22 January 2018. Monrovia: (Left to right) Former president of Liberia, Ellen Johnson Sirleaf, talks with the new appointed president George Manneh Weah before the Presidential Inauguration at the Samuel Canyon Doe Sports Complex in Monrovia, Liberia.
    Former football player, George Manneh Weah, took the oath of office as the 24th President of the Republic of Liberia at the main stadium outside Monrovia. The oath was administered by the Chief Justice of the Supreme Court of Liberia, Francis Korkpor , marking the first peaceful transfer of power in 73 years from one elected President to another.
    Weah of the main opposition Coalition for Democratic Change (CDC) won the presidential runoff election in December 26, against outgoing Vice President Joseph Boakai of the former ruling Unity Party (UP).
    Photo by Albert Gonzalez Farran – UNMIL

    The Ministry of Justice has confirmed media reports that a container and bags of money totaling around L$9billion (US$60million) brought in through the Freeport of Monrovia and Roberts International Airport had gone missing but that the Weah administration was not aware of the consignments and directly indicted the departed Ellen Johnson Sirleaf-led administration as the culprit.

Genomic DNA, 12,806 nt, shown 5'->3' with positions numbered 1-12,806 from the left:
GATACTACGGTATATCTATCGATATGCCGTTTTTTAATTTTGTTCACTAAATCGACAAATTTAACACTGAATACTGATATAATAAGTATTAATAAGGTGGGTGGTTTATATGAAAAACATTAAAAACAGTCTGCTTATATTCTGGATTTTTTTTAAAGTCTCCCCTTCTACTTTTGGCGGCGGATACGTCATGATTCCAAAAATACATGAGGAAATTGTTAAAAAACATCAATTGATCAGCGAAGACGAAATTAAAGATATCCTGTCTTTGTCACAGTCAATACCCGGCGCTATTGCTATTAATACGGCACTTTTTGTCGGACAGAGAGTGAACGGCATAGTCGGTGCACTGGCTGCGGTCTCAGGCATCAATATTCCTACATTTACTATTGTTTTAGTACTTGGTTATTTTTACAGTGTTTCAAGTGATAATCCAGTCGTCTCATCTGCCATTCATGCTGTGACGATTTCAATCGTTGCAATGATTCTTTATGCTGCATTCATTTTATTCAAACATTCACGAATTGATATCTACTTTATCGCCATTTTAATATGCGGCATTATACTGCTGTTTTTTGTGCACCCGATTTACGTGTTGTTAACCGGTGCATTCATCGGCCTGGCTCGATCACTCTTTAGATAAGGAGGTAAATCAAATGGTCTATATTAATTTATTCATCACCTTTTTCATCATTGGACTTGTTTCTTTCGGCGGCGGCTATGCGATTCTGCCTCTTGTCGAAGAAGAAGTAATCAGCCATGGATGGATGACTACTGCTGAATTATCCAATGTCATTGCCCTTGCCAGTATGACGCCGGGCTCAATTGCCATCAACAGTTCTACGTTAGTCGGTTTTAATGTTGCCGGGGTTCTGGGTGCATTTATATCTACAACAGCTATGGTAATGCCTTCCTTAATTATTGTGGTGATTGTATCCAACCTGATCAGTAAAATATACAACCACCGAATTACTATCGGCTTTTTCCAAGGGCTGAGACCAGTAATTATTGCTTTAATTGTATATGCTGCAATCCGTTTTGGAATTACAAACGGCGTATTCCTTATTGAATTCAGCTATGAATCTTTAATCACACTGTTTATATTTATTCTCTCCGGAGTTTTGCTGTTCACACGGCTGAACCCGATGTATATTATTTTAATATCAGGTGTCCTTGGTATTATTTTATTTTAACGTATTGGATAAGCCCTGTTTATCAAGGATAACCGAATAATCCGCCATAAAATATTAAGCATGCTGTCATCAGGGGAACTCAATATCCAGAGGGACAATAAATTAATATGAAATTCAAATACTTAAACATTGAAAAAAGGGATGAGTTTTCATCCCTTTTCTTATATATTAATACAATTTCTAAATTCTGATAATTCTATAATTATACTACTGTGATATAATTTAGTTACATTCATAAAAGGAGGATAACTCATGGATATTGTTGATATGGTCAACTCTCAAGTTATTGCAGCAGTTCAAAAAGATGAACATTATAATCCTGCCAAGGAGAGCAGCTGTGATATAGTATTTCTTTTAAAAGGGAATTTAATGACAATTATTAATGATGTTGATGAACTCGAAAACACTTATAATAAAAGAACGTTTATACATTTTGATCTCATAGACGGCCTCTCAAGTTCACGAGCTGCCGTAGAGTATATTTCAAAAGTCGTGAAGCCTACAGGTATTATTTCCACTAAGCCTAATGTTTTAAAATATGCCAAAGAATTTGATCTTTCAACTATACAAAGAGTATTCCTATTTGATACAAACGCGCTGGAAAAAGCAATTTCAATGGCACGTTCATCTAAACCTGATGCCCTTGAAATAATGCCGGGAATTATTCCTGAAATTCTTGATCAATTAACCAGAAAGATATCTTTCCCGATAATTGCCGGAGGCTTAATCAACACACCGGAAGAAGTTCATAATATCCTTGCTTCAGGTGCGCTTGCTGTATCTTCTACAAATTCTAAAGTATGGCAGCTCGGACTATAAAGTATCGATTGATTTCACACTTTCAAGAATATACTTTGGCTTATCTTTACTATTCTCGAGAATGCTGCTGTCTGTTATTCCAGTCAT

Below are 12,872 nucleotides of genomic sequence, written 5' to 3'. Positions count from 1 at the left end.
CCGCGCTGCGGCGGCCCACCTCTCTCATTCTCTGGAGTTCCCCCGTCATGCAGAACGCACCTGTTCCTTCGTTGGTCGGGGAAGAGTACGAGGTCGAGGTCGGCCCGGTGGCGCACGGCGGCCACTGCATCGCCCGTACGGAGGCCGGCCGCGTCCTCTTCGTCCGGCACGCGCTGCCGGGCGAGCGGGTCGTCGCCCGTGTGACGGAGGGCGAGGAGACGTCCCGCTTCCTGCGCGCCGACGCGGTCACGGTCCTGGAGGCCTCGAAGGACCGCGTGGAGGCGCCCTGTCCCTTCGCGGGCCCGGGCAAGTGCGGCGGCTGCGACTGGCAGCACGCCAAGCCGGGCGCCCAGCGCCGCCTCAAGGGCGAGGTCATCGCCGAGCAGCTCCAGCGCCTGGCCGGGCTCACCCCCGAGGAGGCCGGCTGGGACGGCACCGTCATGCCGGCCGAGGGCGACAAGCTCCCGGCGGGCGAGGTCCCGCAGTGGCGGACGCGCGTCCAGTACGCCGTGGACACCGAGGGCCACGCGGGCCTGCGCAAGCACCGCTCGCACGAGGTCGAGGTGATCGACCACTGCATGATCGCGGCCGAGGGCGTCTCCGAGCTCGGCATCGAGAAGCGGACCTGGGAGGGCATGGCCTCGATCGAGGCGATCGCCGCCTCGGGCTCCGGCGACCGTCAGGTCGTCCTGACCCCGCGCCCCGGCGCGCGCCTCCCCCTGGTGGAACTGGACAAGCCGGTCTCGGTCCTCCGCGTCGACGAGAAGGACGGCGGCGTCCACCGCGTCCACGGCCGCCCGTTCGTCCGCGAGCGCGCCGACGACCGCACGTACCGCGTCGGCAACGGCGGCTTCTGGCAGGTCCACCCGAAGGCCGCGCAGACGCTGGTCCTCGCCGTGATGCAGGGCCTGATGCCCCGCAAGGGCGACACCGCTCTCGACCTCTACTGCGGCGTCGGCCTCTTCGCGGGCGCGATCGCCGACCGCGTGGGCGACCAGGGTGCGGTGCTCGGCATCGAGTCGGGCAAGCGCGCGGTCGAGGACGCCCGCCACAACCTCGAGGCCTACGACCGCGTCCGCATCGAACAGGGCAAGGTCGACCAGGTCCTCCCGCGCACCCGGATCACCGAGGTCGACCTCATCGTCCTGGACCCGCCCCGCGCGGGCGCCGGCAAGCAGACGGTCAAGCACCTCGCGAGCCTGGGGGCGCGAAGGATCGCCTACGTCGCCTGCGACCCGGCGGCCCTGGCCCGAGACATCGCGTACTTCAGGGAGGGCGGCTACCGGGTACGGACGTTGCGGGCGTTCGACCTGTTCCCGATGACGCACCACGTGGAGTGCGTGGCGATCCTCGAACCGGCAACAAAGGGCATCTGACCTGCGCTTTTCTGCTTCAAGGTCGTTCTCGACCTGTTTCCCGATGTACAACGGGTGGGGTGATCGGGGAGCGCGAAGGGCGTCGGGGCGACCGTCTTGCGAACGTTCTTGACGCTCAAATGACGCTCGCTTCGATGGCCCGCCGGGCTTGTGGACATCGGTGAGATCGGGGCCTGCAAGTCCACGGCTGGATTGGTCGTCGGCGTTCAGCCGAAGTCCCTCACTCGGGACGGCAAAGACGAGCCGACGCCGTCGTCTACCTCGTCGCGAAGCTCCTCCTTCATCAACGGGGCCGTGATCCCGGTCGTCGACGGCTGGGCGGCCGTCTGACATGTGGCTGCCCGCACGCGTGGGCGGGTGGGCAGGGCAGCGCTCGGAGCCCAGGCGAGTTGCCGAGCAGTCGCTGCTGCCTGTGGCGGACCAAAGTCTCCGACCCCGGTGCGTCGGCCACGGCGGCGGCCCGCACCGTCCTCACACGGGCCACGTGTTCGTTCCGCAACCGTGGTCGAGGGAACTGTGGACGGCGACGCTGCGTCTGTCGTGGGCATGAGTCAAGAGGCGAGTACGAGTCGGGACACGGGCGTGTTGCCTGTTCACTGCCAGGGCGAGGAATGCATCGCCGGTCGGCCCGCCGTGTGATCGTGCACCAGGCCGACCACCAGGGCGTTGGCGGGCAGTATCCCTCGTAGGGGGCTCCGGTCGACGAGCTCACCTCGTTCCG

The ministry said in a press release issued yesterday that the several consignments of money arrived between November 2017 (at the twilight of the Ellen regime) and August 2018–eight months after President George Manneh Weah took over the country’s leadership.

    “Evidence available to the investigative team has established that the current administration was not informed about the arrival of the containers and bags of money into the country, ” Justice Minister F. Musa Dean said.

    While the Justice Ministry argues that the Johnson Sirleaf administration did not provide information on the shipments of money into the country, he did not say why the matter has been treated with secrecy.

    That the Government’s 10-month-long wait to disclose or admit to such high profile financial and economic crime comes only after coercive media reports, points to an organized mass looting of national resources for personal gains.

    Even with the revelation, the Attorney General is still determined to keep the matter quiet. He said, “as this is an ongoing and active investigation, the release of the information to the public will be measured against the need to preserve the sanctity of the investigation and ensure that professional standards are not compromised.”

    On July 10, 2018, a source told New Democrat some higher-ups in government and politically connected business people were involved in a grand syndicate that is mass-producing the Liberian banknotes for personal riches.

    The Central Bank of Liberia (CBL) had been persistently reporting that a large amount of Liberian dollar was outside the banking system and not accounted for.

    – Festus Poquie